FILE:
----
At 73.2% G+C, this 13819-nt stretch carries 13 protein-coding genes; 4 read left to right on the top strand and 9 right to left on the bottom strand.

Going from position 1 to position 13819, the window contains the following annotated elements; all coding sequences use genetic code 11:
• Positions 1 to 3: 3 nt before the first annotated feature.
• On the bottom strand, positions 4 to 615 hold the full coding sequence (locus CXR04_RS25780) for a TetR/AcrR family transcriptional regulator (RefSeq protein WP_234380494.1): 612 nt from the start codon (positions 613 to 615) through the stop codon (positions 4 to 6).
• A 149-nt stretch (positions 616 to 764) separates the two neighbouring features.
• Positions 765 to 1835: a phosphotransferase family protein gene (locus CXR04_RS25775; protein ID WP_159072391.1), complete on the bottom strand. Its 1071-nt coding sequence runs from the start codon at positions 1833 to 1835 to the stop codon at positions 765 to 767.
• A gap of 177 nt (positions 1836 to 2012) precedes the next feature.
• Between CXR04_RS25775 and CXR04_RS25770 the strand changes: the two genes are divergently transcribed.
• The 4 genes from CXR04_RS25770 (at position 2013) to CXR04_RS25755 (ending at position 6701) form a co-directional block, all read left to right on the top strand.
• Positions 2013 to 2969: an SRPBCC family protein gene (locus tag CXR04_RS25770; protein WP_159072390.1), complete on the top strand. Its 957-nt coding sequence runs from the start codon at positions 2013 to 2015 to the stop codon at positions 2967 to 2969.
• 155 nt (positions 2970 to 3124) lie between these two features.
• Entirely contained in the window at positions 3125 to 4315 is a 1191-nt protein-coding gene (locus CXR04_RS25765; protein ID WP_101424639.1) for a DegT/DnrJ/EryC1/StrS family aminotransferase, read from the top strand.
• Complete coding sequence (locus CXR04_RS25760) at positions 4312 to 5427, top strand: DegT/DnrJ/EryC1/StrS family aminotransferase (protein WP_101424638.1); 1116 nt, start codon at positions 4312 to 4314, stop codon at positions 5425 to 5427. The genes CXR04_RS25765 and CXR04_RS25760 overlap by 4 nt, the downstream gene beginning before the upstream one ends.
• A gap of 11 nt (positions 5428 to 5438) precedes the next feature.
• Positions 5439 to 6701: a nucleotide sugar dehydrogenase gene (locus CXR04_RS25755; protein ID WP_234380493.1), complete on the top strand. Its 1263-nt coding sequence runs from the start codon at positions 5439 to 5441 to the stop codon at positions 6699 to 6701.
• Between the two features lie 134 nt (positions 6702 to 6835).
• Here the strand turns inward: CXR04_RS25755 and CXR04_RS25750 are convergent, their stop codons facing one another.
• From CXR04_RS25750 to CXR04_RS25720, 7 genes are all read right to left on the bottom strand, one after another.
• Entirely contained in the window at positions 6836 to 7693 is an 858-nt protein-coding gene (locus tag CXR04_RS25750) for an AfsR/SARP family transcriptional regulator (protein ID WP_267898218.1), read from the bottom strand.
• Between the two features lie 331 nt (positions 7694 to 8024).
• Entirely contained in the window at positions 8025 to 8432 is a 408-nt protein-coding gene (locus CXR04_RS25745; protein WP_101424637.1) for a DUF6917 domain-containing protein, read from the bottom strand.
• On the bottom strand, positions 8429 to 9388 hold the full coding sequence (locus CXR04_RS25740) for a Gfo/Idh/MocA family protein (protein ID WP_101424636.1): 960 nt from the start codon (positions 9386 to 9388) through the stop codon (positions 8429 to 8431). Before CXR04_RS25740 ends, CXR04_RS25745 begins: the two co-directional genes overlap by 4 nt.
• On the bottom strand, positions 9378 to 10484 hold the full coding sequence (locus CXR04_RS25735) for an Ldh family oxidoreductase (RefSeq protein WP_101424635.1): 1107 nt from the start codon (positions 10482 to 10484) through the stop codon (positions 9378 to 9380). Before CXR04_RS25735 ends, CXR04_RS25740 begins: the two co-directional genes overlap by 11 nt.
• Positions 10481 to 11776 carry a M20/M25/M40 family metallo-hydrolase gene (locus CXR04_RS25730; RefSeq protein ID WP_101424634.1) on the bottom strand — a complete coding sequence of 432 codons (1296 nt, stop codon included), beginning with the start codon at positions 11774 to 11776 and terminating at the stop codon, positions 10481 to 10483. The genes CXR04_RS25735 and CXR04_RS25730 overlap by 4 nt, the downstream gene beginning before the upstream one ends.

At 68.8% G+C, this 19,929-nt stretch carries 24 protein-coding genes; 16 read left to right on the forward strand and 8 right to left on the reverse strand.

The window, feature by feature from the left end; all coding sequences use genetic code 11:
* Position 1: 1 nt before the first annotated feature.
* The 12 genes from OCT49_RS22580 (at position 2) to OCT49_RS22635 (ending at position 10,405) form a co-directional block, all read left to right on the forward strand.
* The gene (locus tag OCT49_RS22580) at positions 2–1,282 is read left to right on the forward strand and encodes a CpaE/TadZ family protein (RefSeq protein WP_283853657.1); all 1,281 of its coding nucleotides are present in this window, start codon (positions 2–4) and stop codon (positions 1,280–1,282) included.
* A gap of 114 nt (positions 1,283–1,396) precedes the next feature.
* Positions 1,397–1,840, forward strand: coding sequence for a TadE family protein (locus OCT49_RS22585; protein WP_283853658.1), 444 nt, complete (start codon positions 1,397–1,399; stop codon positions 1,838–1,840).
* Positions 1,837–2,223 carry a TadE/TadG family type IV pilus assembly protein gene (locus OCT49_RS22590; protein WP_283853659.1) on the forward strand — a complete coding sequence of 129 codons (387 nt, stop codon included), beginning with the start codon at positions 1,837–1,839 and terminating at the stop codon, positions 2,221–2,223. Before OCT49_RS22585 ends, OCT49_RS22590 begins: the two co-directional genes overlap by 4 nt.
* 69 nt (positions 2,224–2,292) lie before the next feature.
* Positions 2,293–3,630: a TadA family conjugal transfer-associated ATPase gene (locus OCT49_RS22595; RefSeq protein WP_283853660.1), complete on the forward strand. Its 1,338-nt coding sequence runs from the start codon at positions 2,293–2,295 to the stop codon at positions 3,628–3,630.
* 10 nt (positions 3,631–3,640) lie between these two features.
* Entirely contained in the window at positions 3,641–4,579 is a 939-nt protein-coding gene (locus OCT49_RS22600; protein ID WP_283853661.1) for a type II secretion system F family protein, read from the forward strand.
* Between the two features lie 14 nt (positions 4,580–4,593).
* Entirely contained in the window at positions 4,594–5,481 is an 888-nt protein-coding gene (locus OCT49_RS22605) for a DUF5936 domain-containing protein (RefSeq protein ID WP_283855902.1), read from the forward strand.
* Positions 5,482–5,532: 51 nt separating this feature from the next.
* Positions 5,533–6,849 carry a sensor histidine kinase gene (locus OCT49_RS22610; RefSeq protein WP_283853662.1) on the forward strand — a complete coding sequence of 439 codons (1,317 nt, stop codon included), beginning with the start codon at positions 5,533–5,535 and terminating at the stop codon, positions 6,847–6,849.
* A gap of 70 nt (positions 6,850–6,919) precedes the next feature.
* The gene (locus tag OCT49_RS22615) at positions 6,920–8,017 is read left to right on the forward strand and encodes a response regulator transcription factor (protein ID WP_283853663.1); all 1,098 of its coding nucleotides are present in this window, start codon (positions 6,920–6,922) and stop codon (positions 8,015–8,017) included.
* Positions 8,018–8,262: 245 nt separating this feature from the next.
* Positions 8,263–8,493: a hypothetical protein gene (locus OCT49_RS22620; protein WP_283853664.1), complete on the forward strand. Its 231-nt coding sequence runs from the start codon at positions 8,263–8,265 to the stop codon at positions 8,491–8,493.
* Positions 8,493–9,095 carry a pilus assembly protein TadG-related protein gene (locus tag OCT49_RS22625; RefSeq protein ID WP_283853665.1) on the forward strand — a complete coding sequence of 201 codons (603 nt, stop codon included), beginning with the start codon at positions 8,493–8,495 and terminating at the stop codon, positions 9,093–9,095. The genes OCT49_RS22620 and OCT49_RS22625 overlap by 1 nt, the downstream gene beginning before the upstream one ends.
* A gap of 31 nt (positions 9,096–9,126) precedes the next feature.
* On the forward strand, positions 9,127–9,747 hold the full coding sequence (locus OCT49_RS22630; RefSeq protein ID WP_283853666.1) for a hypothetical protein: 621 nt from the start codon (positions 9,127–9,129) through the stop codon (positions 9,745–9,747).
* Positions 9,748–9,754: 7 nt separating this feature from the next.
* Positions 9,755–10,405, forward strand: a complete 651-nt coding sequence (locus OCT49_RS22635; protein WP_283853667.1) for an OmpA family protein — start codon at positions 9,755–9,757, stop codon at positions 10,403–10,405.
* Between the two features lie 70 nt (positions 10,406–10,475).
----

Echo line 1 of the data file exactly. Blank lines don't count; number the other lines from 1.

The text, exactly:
At 73.2% G+C, this 13819-nt stretch carries 13 protein-coding genes; 4 read left to right on the top strand and 9 right to left on the bottom strand.